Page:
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Describe Law And Order In Late 19th Century London

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London saw its first real Police Force, after years of using medieval Police Forces, in 1829. It was the beginning of the law and order we have today. In this essay I will describe London's law and order before and after the Metropolitan Force was introduced; the flaws of the Metropolitan Force; the techniques that it innovated and give hints of what the Force is like today.

Before the Metropolitan Police Force, Bow Street Runners, Thames River Police, parish constables and watchmen patrolled the streets of London. Not much is known about these officers but what we do know suggests that they were quite effective. Records say that they knew local offenders by first names and also knew other intimate details about the criminals. However, they were not able to control large masses of people. It was during their rein that London's law and order collapsed in 1780 during the Gordon riots- they were unable to control rioters that had broken into the Newgate prison and were about to rob The Bank of England when the mayor called in the Grenadier Guards.

Some argue that the Metropolitan Force revolutionized the law and order in late 19th century London but some think otherwise. They reduced crime rates that had been triggered by the ever raising numbers of unemployed citizens which resorted to pick-pocketing as a source of income. In addition to that the Metropolitan Police Force managed to do what the previous Police Forces had failed to do; they brought fear to people, they patrolled the streets with an iron grip and managed to control rioters.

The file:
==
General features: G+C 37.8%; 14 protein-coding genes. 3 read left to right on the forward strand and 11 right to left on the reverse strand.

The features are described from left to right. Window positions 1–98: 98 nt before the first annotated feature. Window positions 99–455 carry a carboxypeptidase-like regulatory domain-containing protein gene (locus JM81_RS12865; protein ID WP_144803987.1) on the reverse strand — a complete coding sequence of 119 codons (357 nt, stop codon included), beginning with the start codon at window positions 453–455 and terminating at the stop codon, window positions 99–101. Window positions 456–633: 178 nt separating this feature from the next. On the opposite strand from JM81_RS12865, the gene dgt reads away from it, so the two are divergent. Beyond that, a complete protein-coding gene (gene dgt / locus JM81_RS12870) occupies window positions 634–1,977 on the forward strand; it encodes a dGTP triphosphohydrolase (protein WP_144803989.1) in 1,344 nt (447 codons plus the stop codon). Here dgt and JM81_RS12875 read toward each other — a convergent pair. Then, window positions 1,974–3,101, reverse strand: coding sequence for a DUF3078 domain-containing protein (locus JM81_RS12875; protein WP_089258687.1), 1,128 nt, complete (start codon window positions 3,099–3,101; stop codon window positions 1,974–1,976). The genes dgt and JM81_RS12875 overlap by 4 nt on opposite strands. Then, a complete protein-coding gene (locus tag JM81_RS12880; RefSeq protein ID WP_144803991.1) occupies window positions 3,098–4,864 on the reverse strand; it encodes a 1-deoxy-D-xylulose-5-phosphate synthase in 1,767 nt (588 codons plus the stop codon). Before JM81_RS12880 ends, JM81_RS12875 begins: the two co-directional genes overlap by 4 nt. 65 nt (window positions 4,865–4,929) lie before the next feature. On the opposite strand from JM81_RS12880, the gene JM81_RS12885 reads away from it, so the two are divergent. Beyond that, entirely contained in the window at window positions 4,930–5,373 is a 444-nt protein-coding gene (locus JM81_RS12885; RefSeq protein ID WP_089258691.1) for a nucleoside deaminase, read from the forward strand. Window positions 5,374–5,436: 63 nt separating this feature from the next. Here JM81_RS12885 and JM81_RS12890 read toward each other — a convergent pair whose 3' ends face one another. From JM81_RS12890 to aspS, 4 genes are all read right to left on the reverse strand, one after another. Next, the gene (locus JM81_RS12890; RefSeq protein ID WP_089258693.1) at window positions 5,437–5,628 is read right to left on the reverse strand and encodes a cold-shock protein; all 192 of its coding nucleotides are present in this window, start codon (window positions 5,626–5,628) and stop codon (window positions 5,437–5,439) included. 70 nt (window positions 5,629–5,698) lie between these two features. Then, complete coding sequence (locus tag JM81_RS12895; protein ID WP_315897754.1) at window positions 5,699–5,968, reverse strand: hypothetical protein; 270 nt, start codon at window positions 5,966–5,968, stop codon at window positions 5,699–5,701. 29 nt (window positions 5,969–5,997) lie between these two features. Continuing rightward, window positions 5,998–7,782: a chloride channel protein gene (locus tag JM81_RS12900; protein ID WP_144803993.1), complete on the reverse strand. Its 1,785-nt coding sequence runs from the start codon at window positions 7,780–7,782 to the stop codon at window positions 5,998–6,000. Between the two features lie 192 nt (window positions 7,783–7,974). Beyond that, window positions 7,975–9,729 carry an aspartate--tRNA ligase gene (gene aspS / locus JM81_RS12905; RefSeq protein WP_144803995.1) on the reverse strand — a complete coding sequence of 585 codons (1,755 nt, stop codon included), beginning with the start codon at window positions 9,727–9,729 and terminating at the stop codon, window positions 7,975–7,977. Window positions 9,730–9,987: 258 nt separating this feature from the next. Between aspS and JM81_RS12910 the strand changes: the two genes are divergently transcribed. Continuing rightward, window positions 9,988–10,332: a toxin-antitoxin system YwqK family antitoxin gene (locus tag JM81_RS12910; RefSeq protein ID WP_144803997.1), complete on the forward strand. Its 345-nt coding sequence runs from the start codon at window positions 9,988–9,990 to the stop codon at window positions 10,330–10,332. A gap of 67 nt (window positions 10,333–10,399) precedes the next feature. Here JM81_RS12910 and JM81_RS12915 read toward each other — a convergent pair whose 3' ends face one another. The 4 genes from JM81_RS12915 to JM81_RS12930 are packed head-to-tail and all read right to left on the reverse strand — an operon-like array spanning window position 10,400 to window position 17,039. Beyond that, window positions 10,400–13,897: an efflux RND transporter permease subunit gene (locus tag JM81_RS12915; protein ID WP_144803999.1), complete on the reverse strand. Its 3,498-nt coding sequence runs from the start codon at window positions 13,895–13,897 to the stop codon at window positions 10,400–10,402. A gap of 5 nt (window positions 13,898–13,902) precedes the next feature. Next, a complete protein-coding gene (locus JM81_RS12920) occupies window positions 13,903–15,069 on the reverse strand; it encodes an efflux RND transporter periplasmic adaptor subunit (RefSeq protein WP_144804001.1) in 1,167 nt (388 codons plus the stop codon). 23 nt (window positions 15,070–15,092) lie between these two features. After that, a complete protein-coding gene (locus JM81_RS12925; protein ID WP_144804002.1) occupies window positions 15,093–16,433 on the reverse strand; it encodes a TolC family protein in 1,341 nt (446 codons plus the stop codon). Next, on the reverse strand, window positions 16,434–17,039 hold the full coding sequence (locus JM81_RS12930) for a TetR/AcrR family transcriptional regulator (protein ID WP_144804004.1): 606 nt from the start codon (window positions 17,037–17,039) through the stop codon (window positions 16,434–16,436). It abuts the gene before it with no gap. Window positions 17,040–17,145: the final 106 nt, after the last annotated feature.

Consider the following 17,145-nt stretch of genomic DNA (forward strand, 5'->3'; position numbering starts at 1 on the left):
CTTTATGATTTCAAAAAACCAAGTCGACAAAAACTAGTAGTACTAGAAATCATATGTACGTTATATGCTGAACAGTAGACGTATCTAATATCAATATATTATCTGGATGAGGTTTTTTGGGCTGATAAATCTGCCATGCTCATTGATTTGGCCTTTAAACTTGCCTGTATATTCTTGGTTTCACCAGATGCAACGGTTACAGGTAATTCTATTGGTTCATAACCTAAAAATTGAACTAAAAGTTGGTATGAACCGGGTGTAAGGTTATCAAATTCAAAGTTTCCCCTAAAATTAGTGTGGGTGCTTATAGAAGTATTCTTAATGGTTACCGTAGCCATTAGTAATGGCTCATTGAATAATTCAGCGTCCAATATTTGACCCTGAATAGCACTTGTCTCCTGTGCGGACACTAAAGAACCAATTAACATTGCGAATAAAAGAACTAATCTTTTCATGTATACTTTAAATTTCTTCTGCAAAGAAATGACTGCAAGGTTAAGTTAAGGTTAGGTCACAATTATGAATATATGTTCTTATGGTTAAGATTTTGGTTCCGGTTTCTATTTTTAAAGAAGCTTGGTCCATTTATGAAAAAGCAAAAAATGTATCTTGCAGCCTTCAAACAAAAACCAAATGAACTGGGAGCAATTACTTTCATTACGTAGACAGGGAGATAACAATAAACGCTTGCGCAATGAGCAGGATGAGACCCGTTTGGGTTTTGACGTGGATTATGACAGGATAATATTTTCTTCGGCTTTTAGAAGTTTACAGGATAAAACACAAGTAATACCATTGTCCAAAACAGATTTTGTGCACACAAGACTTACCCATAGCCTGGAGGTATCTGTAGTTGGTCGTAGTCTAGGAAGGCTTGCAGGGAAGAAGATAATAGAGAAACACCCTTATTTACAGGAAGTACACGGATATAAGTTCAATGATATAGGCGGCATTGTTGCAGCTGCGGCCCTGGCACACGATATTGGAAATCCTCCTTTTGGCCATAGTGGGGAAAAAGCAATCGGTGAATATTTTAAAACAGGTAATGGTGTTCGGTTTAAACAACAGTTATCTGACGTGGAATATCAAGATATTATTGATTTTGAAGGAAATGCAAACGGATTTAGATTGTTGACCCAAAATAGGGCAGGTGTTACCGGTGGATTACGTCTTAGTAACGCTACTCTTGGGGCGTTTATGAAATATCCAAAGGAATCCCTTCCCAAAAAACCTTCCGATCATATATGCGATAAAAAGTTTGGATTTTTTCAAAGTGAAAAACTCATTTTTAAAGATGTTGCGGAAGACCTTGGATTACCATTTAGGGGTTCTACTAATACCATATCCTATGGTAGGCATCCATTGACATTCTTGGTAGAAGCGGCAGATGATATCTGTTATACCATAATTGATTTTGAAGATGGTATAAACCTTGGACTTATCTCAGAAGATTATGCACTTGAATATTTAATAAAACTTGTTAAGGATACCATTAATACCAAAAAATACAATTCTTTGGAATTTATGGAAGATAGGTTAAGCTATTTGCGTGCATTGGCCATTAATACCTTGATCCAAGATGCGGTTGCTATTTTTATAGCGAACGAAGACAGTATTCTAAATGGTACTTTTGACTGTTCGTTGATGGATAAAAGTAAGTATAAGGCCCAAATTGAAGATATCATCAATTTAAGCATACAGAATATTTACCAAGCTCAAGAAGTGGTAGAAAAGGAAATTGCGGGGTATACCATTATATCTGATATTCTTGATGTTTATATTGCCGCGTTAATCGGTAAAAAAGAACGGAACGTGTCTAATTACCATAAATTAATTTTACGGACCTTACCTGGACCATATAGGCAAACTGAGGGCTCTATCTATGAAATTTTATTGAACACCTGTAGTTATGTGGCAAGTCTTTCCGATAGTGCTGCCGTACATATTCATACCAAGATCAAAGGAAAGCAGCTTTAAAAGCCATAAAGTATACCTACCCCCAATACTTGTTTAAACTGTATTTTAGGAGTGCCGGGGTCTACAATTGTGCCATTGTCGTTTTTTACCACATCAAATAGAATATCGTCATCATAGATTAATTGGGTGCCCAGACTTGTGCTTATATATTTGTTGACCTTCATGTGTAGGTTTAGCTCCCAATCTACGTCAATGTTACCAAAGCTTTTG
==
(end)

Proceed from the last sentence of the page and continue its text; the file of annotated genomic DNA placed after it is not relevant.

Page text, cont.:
On the other hand, the Metropolitan Police Force had major flaws. They are several reasons that back up the fact that the Force did not revolutions the Law and Order:

The working class despise the authorities so not many were willingly to join the Police Force; being an officer was also very, very unpopular. So to get men to join the Police Force government officials restored to going into taverns, offering men several pints if they agreed to join the Force. This tactic meant that the Police Force was made up of alcoholics who knew nothing about law and the justice system. Due to it's alcoholic Police officers the Met. Force was unreliable and dismissed it's officers after only four hours which is a meagre amount compared to the ten to twelve hours Police officers in 2006 work.

Another factor that contributes to the Police Force not improving London's law and order is: the Police officers didn't know how to behave at crime scenes. They allowed witness to enter scenes of murder which contaminated them, they themselves contaminated the scenes; they added their finger prints to objects which could have been used as evidence and allowed hair particles, skin cells, saliva and other things that would have given them vital evidence such as the criminals DNA.

Another thing that contributes to the 'peelers' (a nickname derived from their creator Sir Robert Peel)

not making a big difference was that they were not wide spread, they only existed in London rather than the whole country and even in London they were not found in all boroughs. However, this all changed when The Municipal Council Act (1835) and The County and Borough Police Act (1856) were introduced. This was a sign to the public. It showed that even though the Police Force had it's flaws it was trying its best to eradicate them. Both acts lead to many counties, cities, towns and boroughs to introducing their own Metropolitan style Police Forces. Their jobs might not have been the same nor was their uniform but it was a start to much needed improvements

There were two major changes in the Metropolitan Force during and after the acts were

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